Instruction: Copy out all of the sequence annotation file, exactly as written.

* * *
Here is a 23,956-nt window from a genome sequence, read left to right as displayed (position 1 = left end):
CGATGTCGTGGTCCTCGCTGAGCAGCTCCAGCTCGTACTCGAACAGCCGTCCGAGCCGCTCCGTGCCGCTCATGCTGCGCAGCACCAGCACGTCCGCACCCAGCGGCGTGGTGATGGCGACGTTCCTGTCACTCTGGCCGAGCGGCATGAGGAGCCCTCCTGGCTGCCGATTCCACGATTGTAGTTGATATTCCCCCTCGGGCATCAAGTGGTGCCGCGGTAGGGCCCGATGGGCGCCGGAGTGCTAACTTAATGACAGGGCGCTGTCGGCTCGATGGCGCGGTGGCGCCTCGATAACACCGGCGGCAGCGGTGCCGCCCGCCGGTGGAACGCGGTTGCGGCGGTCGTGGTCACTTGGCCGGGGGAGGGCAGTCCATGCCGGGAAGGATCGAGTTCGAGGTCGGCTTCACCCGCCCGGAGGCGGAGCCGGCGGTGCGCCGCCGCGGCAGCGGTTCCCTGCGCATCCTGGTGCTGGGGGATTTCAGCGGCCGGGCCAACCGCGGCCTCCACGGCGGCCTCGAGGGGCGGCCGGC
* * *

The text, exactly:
Here is a 23,956-nt window from a genome sequence, read left to right as displayed (position 1 = left end):
CGATGTCGTGGTCCTCGCTGAGCAGCTCCAGCTCGTACTCGAACAGCCGTCCGAGCCGCTCCGTGCCGCTCATGCTGCGCAGCACCAGCACGTCCGCACCCAGCGGCGTGGTGATGGCGACGTTCCTGTCACTCTGGCCGAGCGGCATGAGGAGCCCTCCTGGCTGCCGATTCCACGATTGTAGTTGATATTCCCCCTCGGGCATCAAGTGGTGCCGCGGTAGGGCCCGATGGGCGCCGGAGTGCTAACTTAATGACAGGGCGCTGTCGGCTCGATGGCGCGGTGGCGCCTCGATAACACCGGCGGCAGCGGTGCCGCCCGCCGGTGGAACGCGGTTGCGGCGGTCGTGGTCACTTGGCCGGGGGAGGGCAGTCCATGCCGGGAAGGATCGAGTTCGAGGTCGGCTTCACCCGCCCGGAGGCGGAGCCGGCGGTGCGCCGCCGCGGCAGCGGTTCCCTGCGCATCCTGGTGCTGGGGGATTTCAGCGGCCGGGCCAACCGCGGCCTCCACGGCGGCCTCGAGGGGCGGCCGGC